Lee Marvin ‘s Oscar-winning performance in Cat Ballou included this hard-to-get famous sight gag,.

3. Get drunk & Go to Work: Marvin’s professionalism was as legendary as his drinking exploits. However, tales of his drinking on the job were mostly exaggerated. There were occasions when work and drink did converge (The Killers, Sgt. Ryker, The Professionals) as covered in the book. The specific scenes are covered in the book so you can see exactly where in the given performance it occurred. His Oscar-winning performance in Cat Ballou had one such instance, according to director Elliot Silverstein but the famous sight gag seen here was not one of them. Got to read the book to find out, which also details how they got the horse to  ‘inebriated,’ as well.

A Jeep full of drunk Marines just before shipping out overseas, with Lee top center.

4. Get Drunk & Re-enlist:
According to director, John Boorman, Lee had done exactly that on a at least one occasion while they were making Point Blank. It certainly wasn’t a new phenomena as he admitted to doing it even shortly after the war ended. Not something to be advised for everyone, as Lee was politely turned down each time due to his disability status. Doubtful other drunk ex-Marines may be as lucky.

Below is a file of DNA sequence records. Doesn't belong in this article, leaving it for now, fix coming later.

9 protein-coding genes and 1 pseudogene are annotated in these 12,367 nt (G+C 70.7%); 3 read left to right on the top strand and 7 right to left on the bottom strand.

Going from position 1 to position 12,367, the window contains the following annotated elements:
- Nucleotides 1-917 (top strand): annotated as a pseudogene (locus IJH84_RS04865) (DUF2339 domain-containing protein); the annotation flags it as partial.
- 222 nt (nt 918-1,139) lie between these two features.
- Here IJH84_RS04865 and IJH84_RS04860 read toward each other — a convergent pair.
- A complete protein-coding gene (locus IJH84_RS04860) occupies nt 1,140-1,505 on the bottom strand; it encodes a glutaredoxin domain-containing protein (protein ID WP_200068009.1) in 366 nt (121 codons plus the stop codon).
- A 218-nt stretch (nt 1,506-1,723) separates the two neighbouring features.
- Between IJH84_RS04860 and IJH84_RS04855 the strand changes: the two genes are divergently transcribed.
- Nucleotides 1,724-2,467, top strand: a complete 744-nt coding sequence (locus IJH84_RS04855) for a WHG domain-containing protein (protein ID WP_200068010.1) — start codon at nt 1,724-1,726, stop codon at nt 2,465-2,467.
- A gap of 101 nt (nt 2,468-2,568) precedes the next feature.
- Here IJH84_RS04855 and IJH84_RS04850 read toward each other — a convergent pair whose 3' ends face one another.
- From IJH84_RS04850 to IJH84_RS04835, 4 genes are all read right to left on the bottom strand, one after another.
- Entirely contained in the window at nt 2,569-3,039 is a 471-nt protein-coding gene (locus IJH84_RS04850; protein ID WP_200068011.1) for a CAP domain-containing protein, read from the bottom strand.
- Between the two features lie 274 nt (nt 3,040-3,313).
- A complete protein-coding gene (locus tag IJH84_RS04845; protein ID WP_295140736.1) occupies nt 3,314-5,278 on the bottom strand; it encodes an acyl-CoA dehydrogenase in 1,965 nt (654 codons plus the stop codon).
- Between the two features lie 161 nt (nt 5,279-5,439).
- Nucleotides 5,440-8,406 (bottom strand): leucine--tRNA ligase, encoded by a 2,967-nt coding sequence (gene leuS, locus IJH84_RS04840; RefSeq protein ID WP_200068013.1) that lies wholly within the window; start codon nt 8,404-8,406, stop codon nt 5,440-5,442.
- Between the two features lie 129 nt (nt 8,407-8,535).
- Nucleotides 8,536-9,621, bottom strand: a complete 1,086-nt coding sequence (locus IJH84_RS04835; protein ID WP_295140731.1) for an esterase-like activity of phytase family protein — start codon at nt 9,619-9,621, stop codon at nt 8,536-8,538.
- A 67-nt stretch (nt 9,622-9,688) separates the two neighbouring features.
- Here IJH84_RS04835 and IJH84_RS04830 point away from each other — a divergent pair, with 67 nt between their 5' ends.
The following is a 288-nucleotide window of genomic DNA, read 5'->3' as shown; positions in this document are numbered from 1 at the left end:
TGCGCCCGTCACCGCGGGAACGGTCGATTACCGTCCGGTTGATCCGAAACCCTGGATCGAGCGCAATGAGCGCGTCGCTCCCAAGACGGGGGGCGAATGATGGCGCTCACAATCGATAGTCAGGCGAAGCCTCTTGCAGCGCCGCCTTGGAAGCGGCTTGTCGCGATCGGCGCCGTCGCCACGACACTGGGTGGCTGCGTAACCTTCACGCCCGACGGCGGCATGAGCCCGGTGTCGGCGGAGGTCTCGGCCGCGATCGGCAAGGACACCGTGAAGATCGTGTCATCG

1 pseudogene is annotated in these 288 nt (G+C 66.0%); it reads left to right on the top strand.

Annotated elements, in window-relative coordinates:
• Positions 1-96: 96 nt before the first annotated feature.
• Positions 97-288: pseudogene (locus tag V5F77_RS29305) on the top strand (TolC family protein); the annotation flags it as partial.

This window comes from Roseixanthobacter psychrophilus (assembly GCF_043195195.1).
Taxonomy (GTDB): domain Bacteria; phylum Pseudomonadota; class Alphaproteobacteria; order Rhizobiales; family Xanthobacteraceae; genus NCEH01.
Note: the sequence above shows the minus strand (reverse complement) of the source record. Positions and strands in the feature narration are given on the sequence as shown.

Lee battles SEINFELD’S Uncle Leo in Shack Out on !01.

5. Get Drunk & Start a Fight: Lee Marvin’s barroom exploits became so famous they actually earned titles like “The Robin Hood Party,” 6-foot tall Black Helen, “The Vibrator Salute,” and “The Battered Banjo player Lawsuit.” Several of theses debauches were more  legend than fact in terms of Marvin’s involvement, such as my personal favorite: The English pub that had the bad luck of being Marvin’s choice of celebratory indulgence for his birthday while filming The Dirty Dozen. Why is it a favorite? As retold by Bob Phillips, if it wasn’d for the 6-foot barmaid dubbed “Black Helen,” it’s doubtful Marvin would have gotten out alive!

Maybe it’s best to just get sober, take the pledge and buy the hardcover of Lee Marvin Point Blank. It’s also available as a Kindle and paperback with extra material. Of course, if you prefer a paperback signed by the author directly to you, there’s always Ebay. It may not be as adventurous but it’s certainly a lot safer. Besides, you can do the other five vicariously through him when reading his exploits.